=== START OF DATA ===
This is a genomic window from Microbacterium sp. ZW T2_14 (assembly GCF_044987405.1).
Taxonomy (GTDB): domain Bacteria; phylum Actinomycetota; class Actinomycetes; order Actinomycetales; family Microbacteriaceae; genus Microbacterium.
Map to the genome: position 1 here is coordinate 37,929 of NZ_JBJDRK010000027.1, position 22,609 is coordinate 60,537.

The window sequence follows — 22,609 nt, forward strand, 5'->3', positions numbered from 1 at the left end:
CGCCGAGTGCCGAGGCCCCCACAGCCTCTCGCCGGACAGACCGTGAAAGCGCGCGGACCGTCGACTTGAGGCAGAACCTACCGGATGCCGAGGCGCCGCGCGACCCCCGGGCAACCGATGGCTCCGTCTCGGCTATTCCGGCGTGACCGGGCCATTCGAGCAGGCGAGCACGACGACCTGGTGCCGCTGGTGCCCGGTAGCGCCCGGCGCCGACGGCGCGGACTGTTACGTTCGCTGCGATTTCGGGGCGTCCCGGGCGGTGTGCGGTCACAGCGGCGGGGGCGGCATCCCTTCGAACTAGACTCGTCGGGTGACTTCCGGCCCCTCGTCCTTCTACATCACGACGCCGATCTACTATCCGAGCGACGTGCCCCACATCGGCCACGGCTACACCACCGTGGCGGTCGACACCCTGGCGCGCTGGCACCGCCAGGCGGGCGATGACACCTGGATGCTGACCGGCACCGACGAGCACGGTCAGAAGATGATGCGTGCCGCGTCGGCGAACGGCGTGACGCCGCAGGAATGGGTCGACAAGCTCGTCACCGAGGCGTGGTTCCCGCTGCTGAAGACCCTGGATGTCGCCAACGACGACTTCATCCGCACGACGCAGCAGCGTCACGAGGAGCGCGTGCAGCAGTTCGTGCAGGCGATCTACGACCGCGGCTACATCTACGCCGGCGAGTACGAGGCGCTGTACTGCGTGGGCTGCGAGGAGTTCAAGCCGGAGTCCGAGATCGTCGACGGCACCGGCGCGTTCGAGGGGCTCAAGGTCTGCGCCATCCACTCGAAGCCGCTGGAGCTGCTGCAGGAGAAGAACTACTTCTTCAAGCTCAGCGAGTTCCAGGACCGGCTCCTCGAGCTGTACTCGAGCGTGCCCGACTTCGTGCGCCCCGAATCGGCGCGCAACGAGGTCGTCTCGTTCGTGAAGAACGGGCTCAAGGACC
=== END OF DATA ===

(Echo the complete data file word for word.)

This is a genomic window from Microbacterium sp. ZW T2_14 (assembly GCF_044987405.1).
Taxonomy (GTDB): domain Bacteria; phylum Actinomycetota; class Actinomycetes; order Actinomycetales; family Microbacteriaceae; genus Microbacterium.
Map to the genome: position 1 here is coordinate 37,929 of NZ_JBJDRK010000027.1, position 22,609 is coordinate 60,537.

The window sequence follows — 22,609 nt, forward strand, 5'->3', positions numbered from 1 at the left end:
CGCCGAGTGCCGAGGCCCCCACAGCCTCTCGCCGGACAGACCGTGAAAGCGCGCGGACCGTCGACTTGAGGCAGAACCTACCGGATGCCGAGGCGCCGCGCGACCCCCGGGCAACCGATGGCTCCGTCTCGGCTATTCCGGCGTGACCGGGCCATTCGAGCAGGCGAGCACGACGACCTGGTGCCGCTGGTGCCCGGTAGCGCCCGGCGCCGACGGCGCGGACTGTTACGTTCGCTGCGATTTCGGGGCGTCCCGGGCGGTGTGCGGTCACAGCGGCGGGGGCGGCATCCCTTCGAACTAGACTCGTCGGGTGACTTCCGGCCCCTCGTCCTTCTACATCACGACGCCGATCTACTATCCGAGCGACGTGCCCCACATCGGCCACGGCTACACCACCGTGGCGGTCGACACCCTGGCGCGCTGGCACCGCCAGGCGGGCGATGACACCTGGATGCTGACCGGCACCGACGAGCACGGTCAGAAGATGATGCGTGCCGCGTCGGCGAACGGCGTGACGCCGCAGGAATGGGTCGACAAGCTCGTCACCGAGGCGTGGTTCCCGCTGCTGAAGACCCTGGATGTCGCCAACGACGACTTCATCCGCACGACGCAGCAGCGTCACGAGGAGCGCGTGCAGCAGTTCGTGCAGGCGATCTACGACCGCGGCTACATCTACGCCGGCGAGTACGAGGCGCTGTACTGCGTGGGCTGCGAGGAGTTCAAGCCGGAGTCCGAGATCGTCGACGGCACCGGCGCGTTCGAGGGGCTCAAGGTCTGCGCCATCCACTCGAAGCCGCTGGAGCTGCTGCAGGAGAAGAACTACTTCTTCAAGCTCAGCGAGTTCCAGGACCGGCTCCTCGAGCTGTACTCGAGCGTGCCCGACTTCGTGCGCCCCGAATCGGCGCGCAACGAGGTCGTCTCGTTCGTGAAGAACGGGCTCAAGGACC